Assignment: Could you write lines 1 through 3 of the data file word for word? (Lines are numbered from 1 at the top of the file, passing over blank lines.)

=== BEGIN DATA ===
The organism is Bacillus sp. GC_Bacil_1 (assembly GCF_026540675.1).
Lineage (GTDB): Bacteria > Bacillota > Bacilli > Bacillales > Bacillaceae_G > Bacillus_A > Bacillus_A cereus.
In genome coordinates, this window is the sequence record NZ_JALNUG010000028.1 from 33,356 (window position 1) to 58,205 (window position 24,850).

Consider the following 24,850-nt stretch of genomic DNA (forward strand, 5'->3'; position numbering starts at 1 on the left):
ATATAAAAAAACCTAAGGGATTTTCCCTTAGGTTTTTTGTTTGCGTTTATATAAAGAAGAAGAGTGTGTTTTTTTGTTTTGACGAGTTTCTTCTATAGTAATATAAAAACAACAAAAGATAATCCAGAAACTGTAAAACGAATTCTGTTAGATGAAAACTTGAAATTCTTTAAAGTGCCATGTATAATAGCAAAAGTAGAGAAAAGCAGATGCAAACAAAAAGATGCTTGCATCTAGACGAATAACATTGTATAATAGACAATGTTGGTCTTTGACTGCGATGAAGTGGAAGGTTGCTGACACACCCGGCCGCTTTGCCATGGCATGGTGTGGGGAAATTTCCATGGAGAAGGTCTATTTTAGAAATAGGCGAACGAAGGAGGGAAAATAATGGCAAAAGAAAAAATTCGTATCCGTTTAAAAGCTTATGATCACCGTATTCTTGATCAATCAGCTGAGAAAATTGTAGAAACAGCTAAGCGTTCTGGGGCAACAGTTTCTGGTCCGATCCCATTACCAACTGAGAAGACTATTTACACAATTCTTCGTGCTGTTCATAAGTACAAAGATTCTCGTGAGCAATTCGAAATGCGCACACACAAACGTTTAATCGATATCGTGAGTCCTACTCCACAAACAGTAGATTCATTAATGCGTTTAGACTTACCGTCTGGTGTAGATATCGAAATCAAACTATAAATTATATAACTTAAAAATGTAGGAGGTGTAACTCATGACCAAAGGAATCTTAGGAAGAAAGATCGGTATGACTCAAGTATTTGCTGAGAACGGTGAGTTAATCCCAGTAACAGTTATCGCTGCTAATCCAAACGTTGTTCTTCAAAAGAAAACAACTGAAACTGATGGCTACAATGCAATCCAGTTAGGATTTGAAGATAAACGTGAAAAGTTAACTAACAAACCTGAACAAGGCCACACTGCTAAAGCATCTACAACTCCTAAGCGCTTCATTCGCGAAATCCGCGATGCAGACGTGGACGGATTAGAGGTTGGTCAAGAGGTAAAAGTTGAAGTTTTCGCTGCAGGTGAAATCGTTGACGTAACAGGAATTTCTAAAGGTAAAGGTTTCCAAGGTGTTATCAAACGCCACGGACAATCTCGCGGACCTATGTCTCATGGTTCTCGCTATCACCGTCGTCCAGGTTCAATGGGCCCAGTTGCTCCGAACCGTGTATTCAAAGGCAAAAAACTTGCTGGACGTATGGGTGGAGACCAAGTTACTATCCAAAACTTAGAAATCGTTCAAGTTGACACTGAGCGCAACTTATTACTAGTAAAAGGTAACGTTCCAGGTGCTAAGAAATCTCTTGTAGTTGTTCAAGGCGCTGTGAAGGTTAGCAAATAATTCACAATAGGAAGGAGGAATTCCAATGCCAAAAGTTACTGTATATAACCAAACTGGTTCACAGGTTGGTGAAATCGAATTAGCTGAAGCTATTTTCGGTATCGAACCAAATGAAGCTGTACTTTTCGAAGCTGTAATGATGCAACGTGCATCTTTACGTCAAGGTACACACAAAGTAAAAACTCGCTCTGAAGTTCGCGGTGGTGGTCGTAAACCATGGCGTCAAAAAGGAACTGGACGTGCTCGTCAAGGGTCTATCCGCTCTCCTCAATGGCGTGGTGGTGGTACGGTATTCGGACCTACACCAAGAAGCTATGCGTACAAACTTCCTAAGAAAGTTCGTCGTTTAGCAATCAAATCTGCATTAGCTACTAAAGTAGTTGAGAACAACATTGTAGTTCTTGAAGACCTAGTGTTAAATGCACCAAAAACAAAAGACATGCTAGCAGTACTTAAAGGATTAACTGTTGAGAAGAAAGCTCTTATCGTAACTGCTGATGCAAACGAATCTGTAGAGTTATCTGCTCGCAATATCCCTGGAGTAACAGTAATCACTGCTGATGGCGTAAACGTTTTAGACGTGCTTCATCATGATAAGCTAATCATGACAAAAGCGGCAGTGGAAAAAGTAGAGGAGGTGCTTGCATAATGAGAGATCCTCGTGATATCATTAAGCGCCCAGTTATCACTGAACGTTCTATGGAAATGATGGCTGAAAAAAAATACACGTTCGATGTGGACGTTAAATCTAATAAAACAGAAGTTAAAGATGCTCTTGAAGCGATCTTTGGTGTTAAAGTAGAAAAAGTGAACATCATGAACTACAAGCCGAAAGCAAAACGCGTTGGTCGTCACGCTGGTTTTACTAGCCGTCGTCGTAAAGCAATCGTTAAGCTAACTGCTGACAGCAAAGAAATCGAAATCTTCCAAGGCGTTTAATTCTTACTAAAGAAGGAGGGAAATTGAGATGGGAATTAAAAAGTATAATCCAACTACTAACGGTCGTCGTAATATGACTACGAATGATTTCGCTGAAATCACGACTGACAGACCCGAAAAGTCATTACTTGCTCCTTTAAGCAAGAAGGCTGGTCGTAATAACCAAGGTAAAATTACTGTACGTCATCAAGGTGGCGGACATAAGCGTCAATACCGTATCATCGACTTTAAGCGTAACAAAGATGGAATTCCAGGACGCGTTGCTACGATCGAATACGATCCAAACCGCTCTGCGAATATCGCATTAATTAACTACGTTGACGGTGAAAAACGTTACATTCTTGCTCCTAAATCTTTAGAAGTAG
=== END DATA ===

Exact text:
The organism is Bacillus sp. GC_Bacil_1 (assembly GCF_026540675.1).
Lineage (GTDB): Bacteria > Bacillota > Bacilli > Bacillales > Bacillaceae_G > Bacillus_A > Bacillus_A cereus.
In genome coordinates, this window is the sequence record NZ_JALNUG010000028.1 from 33,356 (window position 1) to 58,205 (window position 24,850).